Using quotations effectively in your essays

By Ali
Category: Academic | Date: Sun 09 Nov, 2008

Whatever subject you’re doing at uni, you’ll probably have to write an essay at some point. And in your essay, chances are you’ll want to quote from someone else: either a primary source (such as a letter or diary if you’re studying history, or a novel if you’re studying literature) or a critic.

Here’s how to use quotations correctly and effectively in your essays.

Citing sources

Different universities will have different guidelines on this, so it’s best to check with your department’s handbook. If you don’t have clear guidelines there, then:

  • Put brief details of the source (e.g. the name of the person being quoted, and the book or document which the quote is from) in brackets immediately after the quote. It’s usually useful to include a page number, if appropriate. Put a footnote or endnote with full details.
  • OR simply put a footnote or endnote.

The first method is often preferred by the person who has to mark your essay, as they don’t have to look to the footnotes or endnotes to see where the quote is from.

If you use the same source again without using any other sources, then you can just put “ibid” to indicate that the quote is from the same source as the previous one. This goes for your footnotes or endnotes as well as the body of your essay.

Don’t get too anxious about the exact format of references; the main thing is to be consistent, and to always acknowledge where your information is on (don’t ever try to imply that a quote from a book or journal is your own work).

Layout of quotes

If you’re quoting more than a single line from a source, you’ll normally want to put it in block quote format. This means indenting on the left of the page to offset the quoted paragraph from your own text. Some people also like to put block quotes in italics or in a different font, to make it really clear that this is quoted material.

Here’s an example:

This paragraph is indented and in a different font. If you’re using an RSS reader, you might want to click through and see it on the Alpha Student site.

Sometimes, you might want to quote just a few words from a source or critic, within one of your own sentences. For example, in an essay on Othello, you might write:

Coleridge famously attributed Iago’s actions to ‘motiveless malignity’.

In this case, all you need to do is put quotation marks around the words which you’re quoting. You should also put a footnote with the full reference. If you’re disagreeing with a writer, you may want to give a full quote as a block quote, then take issue with a few words in this way.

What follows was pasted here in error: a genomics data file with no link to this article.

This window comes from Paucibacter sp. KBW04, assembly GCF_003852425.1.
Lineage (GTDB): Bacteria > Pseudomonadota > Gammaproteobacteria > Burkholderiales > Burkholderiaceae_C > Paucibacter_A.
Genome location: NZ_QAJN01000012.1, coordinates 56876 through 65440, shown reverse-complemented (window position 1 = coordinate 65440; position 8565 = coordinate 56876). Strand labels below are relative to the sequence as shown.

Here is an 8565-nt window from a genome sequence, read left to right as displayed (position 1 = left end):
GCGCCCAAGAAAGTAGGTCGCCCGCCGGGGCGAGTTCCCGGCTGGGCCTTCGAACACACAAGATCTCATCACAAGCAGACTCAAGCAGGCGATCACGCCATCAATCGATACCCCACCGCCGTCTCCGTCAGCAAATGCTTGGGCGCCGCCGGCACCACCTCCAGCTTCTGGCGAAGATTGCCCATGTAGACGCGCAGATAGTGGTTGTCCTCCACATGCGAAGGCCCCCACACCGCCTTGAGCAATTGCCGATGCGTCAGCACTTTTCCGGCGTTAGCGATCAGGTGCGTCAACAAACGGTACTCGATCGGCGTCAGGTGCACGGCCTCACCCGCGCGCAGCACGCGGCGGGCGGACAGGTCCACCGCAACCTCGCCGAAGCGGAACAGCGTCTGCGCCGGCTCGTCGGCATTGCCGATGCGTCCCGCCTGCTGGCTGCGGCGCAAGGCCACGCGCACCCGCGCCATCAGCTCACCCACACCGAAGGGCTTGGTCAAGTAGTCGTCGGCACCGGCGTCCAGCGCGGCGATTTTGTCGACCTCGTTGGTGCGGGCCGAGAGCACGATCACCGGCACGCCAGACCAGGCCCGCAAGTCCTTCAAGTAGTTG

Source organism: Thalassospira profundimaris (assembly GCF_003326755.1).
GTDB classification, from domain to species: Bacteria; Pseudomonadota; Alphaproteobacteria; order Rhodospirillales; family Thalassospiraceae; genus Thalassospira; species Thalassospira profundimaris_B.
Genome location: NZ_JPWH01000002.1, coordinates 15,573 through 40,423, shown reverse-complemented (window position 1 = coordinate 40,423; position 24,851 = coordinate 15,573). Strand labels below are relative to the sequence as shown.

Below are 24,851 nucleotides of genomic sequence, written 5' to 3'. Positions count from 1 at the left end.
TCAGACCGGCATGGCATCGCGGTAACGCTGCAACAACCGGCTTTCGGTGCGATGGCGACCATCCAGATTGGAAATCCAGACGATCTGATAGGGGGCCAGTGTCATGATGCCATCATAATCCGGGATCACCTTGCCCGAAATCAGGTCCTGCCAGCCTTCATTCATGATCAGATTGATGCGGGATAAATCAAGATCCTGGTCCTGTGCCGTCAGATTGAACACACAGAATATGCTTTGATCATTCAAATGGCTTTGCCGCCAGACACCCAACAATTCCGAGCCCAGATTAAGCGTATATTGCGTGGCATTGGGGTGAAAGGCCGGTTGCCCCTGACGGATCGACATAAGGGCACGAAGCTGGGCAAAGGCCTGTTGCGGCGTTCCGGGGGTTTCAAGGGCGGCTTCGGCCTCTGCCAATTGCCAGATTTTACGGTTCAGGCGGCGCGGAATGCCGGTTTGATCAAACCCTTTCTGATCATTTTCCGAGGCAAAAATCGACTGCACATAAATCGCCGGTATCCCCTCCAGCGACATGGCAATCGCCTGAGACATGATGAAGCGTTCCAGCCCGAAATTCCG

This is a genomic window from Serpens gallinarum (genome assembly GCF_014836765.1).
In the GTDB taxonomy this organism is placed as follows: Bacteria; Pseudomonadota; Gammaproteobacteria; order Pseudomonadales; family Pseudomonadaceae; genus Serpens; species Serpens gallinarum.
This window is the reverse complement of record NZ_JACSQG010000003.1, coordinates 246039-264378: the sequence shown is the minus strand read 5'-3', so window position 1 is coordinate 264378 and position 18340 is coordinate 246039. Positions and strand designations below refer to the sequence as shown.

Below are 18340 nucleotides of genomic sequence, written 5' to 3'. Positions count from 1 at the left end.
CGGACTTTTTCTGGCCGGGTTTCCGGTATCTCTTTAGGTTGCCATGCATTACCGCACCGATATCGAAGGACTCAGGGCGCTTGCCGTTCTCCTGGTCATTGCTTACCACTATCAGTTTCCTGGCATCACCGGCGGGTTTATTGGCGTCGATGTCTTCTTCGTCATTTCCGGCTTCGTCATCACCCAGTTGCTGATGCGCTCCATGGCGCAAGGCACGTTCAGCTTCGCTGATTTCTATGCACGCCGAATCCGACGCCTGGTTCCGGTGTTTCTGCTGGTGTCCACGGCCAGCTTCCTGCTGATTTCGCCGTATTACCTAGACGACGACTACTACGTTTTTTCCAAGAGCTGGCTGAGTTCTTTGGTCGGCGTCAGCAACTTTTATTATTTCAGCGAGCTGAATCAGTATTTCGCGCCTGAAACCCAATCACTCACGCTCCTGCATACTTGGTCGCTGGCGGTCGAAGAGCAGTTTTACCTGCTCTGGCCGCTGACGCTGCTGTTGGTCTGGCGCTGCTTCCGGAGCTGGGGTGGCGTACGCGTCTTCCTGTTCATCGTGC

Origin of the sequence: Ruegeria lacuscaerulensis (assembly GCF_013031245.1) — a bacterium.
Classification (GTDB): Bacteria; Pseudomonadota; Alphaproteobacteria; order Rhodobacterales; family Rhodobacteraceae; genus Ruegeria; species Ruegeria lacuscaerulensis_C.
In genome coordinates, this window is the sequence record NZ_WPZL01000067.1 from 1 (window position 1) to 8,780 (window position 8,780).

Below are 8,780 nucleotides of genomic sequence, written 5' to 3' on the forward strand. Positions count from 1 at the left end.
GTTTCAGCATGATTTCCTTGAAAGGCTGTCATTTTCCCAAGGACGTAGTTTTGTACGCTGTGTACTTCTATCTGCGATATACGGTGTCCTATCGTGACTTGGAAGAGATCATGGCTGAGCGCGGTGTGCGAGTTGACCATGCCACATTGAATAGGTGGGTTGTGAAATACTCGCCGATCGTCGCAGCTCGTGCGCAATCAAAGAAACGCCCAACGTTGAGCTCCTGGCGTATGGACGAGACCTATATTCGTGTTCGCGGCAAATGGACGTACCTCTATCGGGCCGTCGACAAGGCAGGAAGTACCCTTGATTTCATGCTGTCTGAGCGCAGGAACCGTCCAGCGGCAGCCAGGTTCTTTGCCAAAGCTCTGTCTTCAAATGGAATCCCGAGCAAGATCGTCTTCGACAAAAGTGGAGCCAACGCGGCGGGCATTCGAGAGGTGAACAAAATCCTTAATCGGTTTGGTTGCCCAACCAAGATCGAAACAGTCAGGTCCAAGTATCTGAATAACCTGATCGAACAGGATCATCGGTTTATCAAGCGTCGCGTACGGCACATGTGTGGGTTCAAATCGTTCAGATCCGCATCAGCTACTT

For example, I question Stedmond’s assertion that the reader can “supply his own meaning” in an essay on Tristram Shandy:

Stedmond suggests that:

Often [Sterne] seems to want to supplement the communicative powers of the printed words. A blank page or a blackened one, a row of asterisks, are really an invitation to the reader to supply his own meaning, using the context as clues.

However, it is questionable how far the reader really can “supply his own meaning”; the asterisks often seem either so extensive as to be ignored and skipped over entirely, or so obvious in meaning that the reader can only supply what Sterne intends.

Introducing quotes smoothly

When using a quote within your own sentence, make it grammatically part of the sentence. For example:

However, it is questionable how far the reader really can “supply his own meaning”

Coleridge famously attributed Iago’s actions to ‘motiveless malignity’.

When introducing a block quote, simply start off with a colon like this:

On page 60, we have the famous passage where he addresses the gold as “O drug!”, realises how worthless it is to him, alone on an island, but takes it anyway; then on page 129 he tells us:

I had, as I hinted before, a parcel of money, as well gold as silver, about thirty-six pounds sterling. Alas! There the nasty, sorry, useless stuff lay; I had no manner of business for it… (Robinson Crusoe, p60)

Some useful phrases to use for introducing a quote are:

He states that:

  • [Name] argues that:
  • Passages such as:
  • [Name] points out:
  • As [Name] writes:
  • [Name] suggests:

Ultimately, don’t spend too long agonising over the exact formatting and referencing of the quotes in your essay – the important thing is that you include plenty of quotes rather than making sweeping assertions without any evidence to back them up!

Further reading:

Never miss an Alpha Student post – grab our RSS feed today.


  1. Thanks.
    I know I need to brushup on my writing skills.

  2. sheesumer

    very good but i cant understand

  3. Some truly nice and utilitarian information on this internet site, likewise I believe the style holds superb features.

Responses on other blogs

Add a comment